On the plus side China, whose economy many had been predicting would continue to falter produced better than expected factory outputs, 9.7% v the 8.9% analysts had been expecting. This has had an impact on those countries who rely on commodity exports.

    Further west India’s government is stepping up its efforts to shore up the Rupee after it falling nearly 12% this year.

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  • Wednesday Market News

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    We have finally heard from the new governor Mark Carney on how he will run his ship during his tenure. The most important comment from his was that the bank would not consider raising interest rates until the unemployment figure fell below 7% (currently 7.8%) and that this meant adding 750,000 jobs and could take 3 years. This is good news for stability and takes away the monthly uncertainty about where rates are going and will have an impact on currency rates. He also confirm that he believe “a renewed recovery is now underway in the United Kingdom and it appears to be
    broadening.” alhough not quite at “”escape velocity.”

    In other news Australia cuts its rates yesterday by a quarter to 2.5% and many believe that another movement down to 2.25% is likely before the end of the year. This is in response to the government trying to rebalance the economy after the commodities boom of the past few years.

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  • New Bank of England Proceedures

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    The Bank of England is expected to announce new procedures and targets, doing away with monthly rate setting and inflationary targets in favour of “Forward guidance.” This means the end to the current monthly rate settings and a new statement that will indicate to the market what interest rates will be over a longer period. This, they hope, will give more stability to the market rather than having the markets guessing one month to the next on which way rates will go. The new governor Mark Carney is also expected to announce an end to the current inflationary target, which in any case has exceeded this 2% every month since 2009 and results in the governor writing a letter to the exchequer explaining the reasons behind it.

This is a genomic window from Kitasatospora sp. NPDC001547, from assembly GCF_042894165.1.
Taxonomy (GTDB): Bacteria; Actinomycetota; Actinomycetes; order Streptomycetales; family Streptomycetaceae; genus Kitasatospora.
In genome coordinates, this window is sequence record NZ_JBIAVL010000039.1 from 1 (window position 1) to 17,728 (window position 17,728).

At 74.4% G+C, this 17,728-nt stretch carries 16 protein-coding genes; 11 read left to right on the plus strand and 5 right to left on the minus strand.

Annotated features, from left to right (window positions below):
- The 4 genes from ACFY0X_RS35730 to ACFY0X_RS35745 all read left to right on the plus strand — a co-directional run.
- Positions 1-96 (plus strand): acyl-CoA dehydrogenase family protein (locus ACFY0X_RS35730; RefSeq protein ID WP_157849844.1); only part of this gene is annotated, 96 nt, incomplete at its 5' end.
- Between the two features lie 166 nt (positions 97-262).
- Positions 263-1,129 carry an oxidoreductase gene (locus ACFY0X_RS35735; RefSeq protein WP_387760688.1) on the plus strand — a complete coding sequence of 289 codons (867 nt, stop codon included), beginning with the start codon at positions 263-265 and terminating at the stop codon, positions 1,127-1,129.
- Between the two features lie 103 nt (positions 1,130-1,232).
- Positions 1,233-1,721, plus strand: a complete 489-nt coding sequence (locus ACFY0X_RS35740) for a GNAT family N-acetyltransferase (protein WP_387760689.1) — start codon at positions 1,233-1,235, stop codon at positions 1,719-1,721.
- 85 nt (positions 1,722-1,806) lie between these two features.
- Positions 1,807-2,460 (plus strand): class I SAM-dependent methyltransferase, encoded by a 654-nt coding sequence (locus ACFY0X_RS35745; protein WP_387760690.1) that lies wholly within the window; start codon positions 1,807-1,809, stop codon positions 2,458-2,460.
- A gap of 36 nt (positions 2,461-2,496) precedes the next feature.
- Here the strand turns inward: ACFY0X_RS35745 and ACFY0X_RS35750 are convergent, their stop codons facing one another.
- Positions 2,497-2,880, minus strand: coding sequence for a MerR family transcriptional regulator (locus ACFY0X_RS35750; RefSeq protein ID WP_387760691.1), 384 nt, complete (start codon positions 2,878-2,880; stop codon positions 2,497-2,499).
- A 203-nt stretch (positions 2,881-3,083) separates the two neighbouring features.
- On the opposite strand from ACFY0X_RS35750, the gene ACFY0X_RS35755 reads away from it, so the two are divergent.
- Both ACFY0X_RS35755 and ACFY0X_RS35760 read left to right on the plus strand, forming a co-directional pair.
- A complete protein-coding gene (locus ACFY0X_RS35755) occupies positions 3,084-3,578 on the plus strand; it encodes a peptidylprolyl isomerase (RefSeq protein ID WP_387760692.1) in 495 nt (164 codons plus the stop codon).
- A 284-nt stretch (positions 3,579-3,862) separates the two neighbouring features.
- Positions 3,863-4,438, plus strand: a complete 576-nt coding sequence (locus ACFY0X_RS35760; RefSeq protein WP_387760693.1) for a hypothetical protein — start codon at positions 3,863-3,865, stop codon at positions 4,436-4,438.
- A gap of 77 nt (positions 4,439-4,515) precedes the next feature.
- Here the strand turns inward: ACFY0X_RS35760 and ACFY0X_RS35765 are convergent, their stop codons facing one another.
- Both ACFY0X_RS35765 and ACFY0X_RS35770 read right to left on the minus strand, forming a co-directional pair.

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  • Dollar Slips in late trading

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    Lower than expected job figures from the US casting a few doubts over the strength of their recovery meant that the dollar slipped in late trading. Although the July figures only missed by 20,000 the market took it negatively and the Dow slipped 0.02%

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  • Sterling firms after earlier loses

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    The Bank of England’s Monetary committee’s decision to keep base rates at 0.5% and quantitive easing at the same level helped Sterling regain some of the previous day’s loses. Further news that the State Owned Bank, Lloyds TSB Bank UK, has returned to profit gave further confidence to the strengthening UK economy.

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  • US Figures catch the market off guard

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    Better than expected GDP figures from the US have had an impact on the USDGBP, down 0.5%, as the US economy grew 1.7% in the second quarter and the private sector took on another 200,000 jobs.

    In the mean time in the Eurozone the IMF has warned that Greece is facing a €9.2bn Black hole in their finances although on the plus side unemployment fell for the first time in over two years across the currency zone.